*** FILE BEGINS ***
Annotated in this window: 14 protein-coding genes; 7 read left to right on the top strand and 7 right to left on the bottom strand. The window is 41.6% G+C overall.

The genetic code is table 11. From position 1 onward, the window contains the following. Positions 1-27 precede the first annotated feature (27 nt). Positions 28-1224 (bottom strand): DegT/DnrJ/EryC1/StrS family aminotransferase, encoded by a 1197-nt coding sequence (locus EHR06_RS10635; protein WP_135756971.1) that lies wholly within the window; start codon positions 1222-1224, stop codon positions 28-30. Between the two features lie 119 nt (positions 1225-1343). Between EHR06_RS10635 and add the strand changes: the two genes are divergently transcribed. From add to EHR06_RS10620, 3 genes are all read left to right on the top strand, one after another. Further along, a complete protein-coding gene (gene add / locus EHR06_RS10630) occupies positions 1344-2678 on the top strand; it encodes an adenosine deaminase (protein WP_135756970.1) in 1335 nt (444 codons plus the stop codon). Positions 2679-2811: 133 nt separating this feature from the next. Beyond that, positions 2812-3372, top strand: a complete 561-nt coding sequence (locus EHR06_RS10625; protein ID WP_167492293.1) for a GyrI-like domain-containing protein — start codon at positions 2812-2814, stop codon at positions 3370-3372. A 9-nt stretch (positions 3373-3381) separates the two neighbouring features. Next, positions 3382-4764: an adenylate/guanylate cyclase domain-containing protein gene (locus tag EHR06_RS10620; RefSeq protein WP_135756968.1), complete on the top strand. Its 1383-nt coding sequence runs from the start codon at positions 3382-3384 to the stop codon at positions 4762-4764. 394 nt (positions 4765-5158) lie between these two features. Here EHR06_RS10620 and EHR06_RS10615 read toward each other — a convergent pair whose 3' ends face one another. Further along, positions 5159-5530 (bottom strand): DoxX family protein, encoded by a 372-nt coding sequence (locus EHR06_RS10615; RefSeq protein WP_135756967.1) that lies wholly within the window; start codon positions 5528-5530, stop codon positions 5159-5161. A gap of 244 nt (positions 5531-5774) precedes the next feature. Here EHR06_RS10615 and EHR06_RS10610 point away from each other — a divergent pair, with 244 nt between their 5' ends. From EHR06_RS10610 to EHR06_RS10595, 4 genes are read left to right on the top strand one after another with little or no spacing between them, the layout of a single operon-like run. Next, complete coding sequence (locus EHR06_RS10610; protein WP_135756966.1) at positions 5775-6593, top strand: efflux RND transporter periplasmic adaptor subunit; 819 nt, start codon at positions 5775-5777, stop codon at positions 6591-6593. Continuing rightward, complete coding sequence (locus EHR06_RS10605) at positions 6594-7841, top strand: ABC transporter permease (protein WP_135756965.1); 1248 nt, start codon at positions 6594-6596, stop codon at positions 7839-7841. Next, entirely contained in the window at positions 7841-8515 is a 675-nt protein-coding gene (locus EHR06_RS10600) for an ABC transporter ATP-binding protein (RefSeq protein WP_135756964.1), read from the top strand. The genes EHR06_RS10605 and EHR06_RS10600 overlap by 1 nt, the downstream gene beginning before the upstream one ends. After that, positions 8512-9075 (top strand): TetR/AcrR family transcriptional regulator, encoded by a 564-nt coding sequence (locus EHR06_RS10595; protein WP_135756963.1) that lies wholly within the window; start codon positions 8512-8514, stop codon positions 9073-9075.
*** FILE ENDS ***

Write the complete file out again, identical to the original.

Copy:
Annotated in this window: 14 protein-coding genes; 7 read left to right on the top strand and 7 right to left on the bottom strand. The window is 41.6% G+C overall.

The genetic code is table 11. From position 1 onward, the window contains the following. Positions 1-27 precede the first annotated feature (27 nt). Positions 28-1224 (bottom strand): DegT/DnrJ/EryC1/StrS family aminotransferase, encoded by a 1197-nt coding sequence (locus EHR06_RS10635; protein WP_135756971.1) that lies wholly within the window; start codon positions 1222-1224, stop codon positions 28-30. Between the two features lie 119 nt (positions 1225-1343). Between EHR06_RS10635 and add the strand changes: the two genes are divergently transcribed. From add to EHR06_RS10620, 3 genes are all read left to right on the top strand, one after another. Further along, a complete protein-coding gene (gene add / locus EHR06_RS10630) occupies positions 1344-2678 on the top strand; it encodes an adenosine deaminase (protein WP_135756970.1) in 1335 nt (444 codons plus the stop codon). Positions 2679-2811: 133 nt separating this feature from the next. Beyond that, positions 2812-3372, top strand: a complete 561-nt coding sequence (locus EHR06_RS10625; protein ID WP_167492293.1) for a GyrI-like domain-containing protein — start codon at positions 2812-2814, stop codon at positions 3370-3372. A 9-nt stretch (positions 3373-3381) separates the two neighbouring features. Next, positions 3382-4764: an adenylate/guanylate cyclase domain-containing protein gene (locus tag EHR06_RS10620; RefSeq protein WP_135756968.1), complete on the top strand. Its 1383-nt coding sequence runs from the start codon at positions 3382-3384 to the stop codon at positions 4762-4764. 394 nt (positions 4765-5158) lie between these two features. Here EHR06_RS10620 and EHR06_RS10615 read toward each other — a convergent pair whose 3' ends face one another. Further along, positions 5159-5530 (bottom strand): DoxX family protein, encoded by a 372-nt coding sequence (locus EHR06_RS10615; RefSeq protein WP_135756967.1) that lies wholly within the window; start codon positions 5528-5530, stop codon positions 5159-5161. A gap of 244 nt (positions 5531-5774) precedes the next feature. Here EHR06_RS10615 and EHR06_RS10610 point away from each other — a divergent pair, with 244 nt between their 5' ends. From EHR06_RS10610 to EHR06_RS10595, 4 genes are read left to right on the top strand one after another with little or no spacing between them, the layout of a single operon-like run. Next, complete coding sequence (locus EHR06_RS10610; protein WP_135756966.1) at positions 5775-6593, top strand: efflux RND transporter periplasmic adaptor subunit; 819 nt, start codon at positions 5775-5777, stop codon at positions 6591-6593. Continuing rightward, complete coding sequence (locus EHR06_RS10605) at positions 6594-7841, top strand: ABC transporter permease (protein WP_135756965.1); 1248 nt, start codon at positions 6594-6596, stop codon at positions 7839-7841. Next, entirely contained in the window at positions 7841-8515 is a 675-nt protein-coding gene (locus EHR06_RS10600) for an ABC transporter ATP-binding protein (RefSeq protein WP_135756964.1), read from the top strand. The genes EHR06_RS10605 and EHR06_RS10600 overlap by 1 nt, the downstream gene beginning before the upstream one ends. After that, positions 8512-9075 (top strand): TetR/AcrR family transcriptional regulator, encoded by a 564-nt coding sequence (locus EHR06_RS10595; protein WP_135756963.1) that lies wholly within the window; start codon positions 8512-8514, stop codon positions 9073-9075.